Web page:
Tens of thousands killed in Mariupol
Tens of thousands of people have been killed in Russia's assault on the southeastern city of Mariupol, Ukrainian President Volodymyr Zelensky said on Monday.
"Mariupol has been destroyed, there are tens of thousands of dead. But even despite this, the Russians are not stopping their offensive," Zelensky said in a video address to South Korean lawmakers.
The mayor of the Ukrainian city of Mariupol said on Tuesday the latest estimate was that about 21,000 civilian residents of the port city had been killed since the start of Russia's invasion.
In televised comments, Mariupol Mayor Vadym Boichenko said it had been difficult to calculate the exact number of casualties since street fighting had started.
"Residents of Mariupol are not being allowed to leave the city in their own cars," Ukraine's governor of the Donetsk region said.
Poisonous substance allegedly used in Mariupol
A soldier from the Azov Brigade posted on Telegram what he had witnessed in the besieged city, supporting allegations that chemical substances were used in Mariupol.
"The victims of the poisonous substance spreading of unknown origin in the city of Mariupol are in a relatively satisfactory condition," he wrote. "Contact of the civilians with the substance was minimal, the epicenter was some distance from the civilian's location. The military was a little bit closer. However, it is impossible to investigate the scene of crime due to the enemy fire, because the Russians continue using the tactics of concealing their own crimes."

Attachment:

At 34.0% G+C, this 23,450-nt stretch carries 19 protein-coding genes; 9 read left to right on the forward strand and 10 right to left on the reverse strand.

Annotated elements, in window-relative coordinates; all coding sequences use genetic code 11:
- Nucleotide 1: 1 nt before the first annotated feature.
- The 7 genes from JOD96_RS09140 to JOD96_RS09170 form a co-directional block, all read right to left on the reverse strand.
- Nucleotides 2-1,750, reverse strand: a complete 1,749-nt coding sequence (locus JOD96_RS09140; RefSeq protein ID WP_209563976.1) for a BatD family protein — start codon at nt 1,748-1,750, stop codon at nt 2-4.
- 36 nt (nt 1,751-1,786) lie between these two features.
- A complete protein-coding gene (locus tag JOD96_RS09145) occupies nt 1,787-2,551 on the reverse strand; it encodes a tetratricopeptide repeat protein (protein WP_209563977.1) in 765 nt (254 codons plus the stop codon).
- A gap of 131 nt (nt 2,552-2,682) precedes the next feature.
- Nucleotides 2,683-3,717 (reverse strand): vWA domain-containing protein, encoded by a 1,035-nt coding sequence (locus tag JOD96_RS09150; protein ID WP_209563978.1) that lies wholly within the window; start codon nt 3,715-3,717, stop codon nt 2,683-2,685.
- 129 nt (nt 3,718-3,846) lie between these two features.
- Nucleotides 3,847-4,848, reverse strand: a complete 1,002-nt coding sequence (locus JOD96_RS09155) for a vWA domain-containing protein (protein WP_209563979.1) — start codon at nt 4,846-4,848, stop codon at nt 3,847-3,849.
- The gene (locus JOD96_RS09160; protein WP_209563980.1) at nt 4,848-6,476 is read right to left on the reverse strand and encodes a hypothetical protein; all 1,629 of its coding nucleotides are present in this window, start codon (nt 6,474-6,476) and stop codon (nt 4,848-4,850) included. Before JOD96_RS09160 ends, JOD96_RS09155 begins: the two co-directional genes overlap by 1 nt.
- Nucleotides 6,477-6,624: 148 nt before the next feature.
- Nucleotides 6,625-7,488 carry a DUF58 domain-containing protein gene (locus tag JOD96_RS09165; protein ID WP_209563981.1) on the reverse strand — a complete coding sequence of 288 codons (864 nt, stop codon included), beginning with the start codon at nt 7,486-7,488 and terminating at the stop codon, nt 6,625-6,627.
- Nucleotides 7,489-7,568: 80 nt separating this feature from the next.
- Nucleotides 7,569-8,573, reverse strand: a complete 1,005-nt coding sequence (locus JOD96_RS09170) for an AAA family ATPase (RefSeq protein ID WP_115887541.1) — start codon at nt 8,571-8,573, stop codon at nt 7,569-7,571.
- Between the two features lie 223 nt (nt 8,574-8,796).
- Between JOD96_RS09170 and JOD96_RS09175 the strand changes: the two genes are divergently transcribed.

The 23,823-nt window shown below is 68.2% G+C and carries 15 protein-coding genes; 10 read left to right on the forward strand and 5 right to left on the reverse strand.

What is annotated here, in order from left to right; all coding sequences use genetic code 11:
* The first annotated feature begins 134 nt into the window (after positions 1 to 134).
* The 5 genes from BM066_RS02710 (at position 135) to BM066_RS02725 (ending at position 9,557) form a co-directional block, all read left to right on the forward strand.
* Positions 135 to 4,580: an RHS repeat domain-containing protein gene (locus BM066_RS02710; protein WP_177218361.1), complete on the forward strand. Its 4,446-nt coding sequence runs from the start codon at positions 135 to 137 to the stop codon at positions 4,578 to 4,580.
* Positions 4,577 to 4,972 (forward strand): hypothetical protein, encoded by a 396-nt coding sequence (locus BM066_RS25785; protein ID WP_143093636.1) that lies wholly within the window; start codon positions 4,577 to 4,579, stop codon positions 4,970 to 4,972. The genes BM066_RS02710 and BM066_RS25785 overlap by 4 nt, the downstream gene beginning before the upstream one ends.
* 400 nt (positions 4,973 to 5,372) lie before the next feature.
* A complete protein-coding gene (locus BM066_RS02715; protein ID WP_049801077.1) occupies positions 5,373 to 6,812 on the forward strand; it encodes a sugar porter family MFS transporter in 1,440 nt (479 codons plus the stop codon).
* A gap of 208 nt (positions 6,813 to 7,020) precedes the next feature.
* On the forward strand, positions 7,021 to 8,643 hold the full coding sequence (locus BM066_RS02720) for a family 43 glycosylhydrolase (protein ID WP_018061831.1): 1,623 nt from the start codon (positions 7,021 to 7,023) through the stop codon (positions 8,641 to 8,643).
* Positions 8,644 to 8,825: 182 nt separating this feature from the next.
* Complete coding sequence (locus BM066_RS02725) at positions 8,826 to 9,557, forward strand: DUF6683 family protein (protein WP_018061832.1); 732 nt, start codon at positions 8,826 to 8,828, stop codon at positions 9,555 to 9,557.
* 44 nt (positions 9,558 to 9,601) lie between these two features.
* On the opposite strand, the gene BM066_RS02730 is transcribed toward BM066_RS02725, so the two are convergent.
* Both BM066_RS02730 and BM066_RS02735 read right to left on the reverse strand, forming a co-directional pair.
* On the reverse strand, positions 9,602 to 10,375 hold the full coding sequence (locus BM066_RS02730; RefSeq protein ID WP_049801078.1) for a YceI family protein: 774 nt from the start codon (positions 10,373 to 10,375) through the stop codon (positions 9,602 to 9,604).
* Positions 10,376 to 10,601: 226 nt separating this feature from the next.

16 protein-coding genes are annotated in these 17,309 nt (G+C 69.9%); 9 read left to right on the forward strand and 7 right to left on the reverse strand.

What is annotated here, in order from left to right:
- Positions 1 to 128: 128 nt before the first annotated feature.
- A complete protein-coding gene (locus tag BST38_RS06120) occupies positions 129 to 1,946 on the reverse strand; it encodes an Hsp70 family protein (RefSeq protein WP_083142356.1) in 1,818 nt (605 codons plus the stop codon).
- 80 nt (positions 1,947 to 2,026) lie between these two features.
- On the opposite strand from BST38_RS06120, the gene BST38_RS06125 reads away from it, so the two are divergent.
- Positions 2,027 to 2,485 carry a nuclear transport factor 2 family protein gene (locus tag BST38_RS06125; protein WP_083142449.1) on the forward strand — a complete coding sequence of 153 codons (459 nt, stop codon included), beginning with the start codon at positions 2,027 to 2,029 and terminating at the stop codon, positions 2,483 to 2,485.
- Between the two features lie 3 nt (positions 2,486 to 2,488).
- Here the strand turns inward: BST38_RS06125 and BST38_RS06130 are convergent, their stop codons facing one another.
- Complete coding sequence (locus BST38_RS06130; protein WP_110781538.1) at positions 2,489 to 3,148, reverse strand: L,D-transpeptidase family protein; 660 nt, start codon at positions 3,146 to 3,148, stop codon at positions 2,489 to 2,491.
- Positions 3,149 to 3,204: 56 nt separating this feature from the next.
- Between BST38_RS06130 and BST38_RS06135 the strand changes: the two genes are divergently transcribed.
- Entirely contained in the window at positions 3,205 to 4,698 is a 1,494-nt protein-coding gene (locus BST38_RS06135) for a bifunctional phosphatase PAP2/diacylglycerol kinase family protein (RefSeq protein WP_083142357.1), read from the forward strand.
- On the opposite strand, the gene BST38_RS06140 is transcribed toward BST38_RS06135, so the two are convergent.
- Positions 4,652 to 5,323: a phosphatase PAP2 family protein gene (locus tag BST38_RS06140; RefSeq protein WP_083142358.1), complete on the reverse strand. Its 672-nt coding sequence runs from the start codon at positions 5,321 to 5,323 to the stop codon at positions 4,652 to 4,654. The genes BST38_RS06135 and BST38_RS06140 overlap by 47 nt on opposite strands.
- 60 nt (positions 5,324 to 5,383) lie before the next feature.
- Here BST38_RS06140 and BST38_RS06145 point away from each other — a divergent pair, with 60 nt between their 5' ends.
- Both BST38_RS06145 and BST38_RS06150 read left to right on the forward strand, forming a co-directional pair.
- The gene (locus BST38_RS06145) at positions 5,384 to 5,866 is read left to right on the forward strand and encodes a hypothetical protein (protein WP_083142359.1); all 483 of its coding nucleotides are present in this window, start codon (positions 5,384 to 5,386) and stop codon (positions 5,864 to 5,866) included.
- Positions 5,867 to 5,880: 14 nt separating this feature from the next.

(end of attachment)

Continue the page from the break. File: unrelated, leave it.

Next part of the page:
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In Mariupol, one soldier was in moderate condition, and two others were under constant medical supervision, one of whom was an elderly woman in serious condition. The main symptoms they experienced were facial hyperemia (increased blood flow), high blood pressure, and dryness and inflammation of the fauces (the arched opening at the back of the mouth) and mucous membranes of the eyes.
"It is clear now that the enemy has used the poisonous substances or potent poisonous substances, mainly the suffocating ones," the soldier wrote. "However, due to a complete blockade, toxicological analysis is impossible. At the same time, the main task is the control of the personnel's condition and of the possible consequences of poisoning."
Ukraine is investigating the incident, Deputy Defense Minister Hanna Malyar said in televised comments on Tuesday.
"There is a theory that these could be phosphorus munitions," Malyar said. "Official information will come later."
Whether the use of phosphorous munitions is considered a war crime depends on how it is used. This debate arose surrounding the alleged use of white phosphorus by US troops in Iraq. The spokesman for the Organization for the Prohibition of Chemical Weapons at the time said in 2005: